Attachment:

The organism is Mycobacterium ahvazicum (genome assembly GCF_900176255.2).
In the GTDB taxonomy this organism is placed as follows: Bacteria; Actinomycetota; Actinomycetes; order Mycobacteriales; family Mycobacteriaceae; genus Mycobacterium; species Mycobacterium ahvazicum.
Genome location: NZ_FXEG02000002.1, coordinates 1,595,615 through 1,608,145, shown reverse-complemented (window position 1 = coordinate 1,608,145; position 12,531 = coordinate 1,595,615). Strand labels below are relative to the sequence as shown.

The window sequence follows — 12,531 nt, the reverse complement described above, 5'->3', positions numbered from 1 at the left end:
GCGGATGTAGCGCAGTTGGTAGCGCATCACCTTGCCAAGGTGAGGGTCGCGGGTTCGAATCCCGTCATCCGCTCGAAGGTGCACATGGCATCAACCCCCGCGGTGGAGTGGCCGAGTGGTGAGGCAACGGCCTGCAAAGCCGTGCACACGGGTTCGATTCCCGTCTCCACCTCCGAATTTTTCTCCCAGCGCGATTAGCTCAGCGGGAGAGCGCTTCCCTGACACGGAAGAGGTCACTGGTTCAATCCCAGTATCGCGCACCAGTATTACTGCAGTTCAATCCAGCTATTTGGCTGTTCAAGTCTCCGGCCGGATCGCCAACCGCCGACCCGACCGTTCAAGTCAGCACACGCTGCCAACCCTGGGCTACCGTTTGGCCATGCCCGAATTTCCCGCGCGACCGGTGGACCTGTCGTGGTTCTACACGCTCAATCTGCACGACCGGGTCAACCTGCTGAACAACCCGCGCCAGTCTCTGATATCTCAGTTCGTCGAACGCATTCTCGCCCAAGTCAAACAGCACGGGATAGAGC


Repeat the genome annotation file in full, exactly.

The organism is Mycobacterium ahvazicum (genome assembly GCF_900176255.2).
In the GTDB taxonomy this organism is placed as follows: Bacteria; Actinomycetota; Actinomycetes; order Mycobacteriales; family Mycobacteriaceae; genus Mycobacterium; species Mycobacterium ahvazicum.
Genome location: NZ_FXEG02000002.1, coordinates 1,595,615 through 1,608,145, shown reverse-complemented (window position 1 = coordinate 1,608,145; position 12,531 = coordinate 1,595,615). Strand labels below are relative to the sequence as shown.

The window sequence follows — 12,531 nt, the reverse complement described above, 5'->3', positions numbered from 1 at the left end:
GCGGATGTAGCGCAGTTGGTAGCGCATCACCTTGCCAAGGTGAGGGTCGCGGGTTCGAATCCCGTCATCCGCTCGAAGGTGCACATGGCATCAACCCCCGCGGTGGAGTGGCCGAGTGGTGAGGCAACGGCCTGCAAAGCCGTGCACACGGGTTCGATTCCCGTCTCCACCTCCGAATTTTTCTCCCAGCGCGATTAGCTCAGCGGGAGAGCGCTTCCCTGACACGGAAGAGGTCACTGGTTCAATCCCAGTATCGCGCACCAGTATTACTGCAGTTCAATCCAGCTATTTGGCTGTTCAAGTCTCCGGCCGGATCGCCAACCGCCGACCCGACCGTTCAAGTCAGCACACGCTGCCAACCCTGGGCTACCGTTTGGCCATGCCCGAATTTCCCGCGCGACCGGTGGACCTGTCGTGGTTCTACACGCTCAATCTGCACGACCGGGTCAACCTGCTGAACAACCCGCGCCAGTCTCTGATATCTCAGTTCGTCGAACGCATTCTCGCCCAAGTCAAACAGCACGGGATAGAGC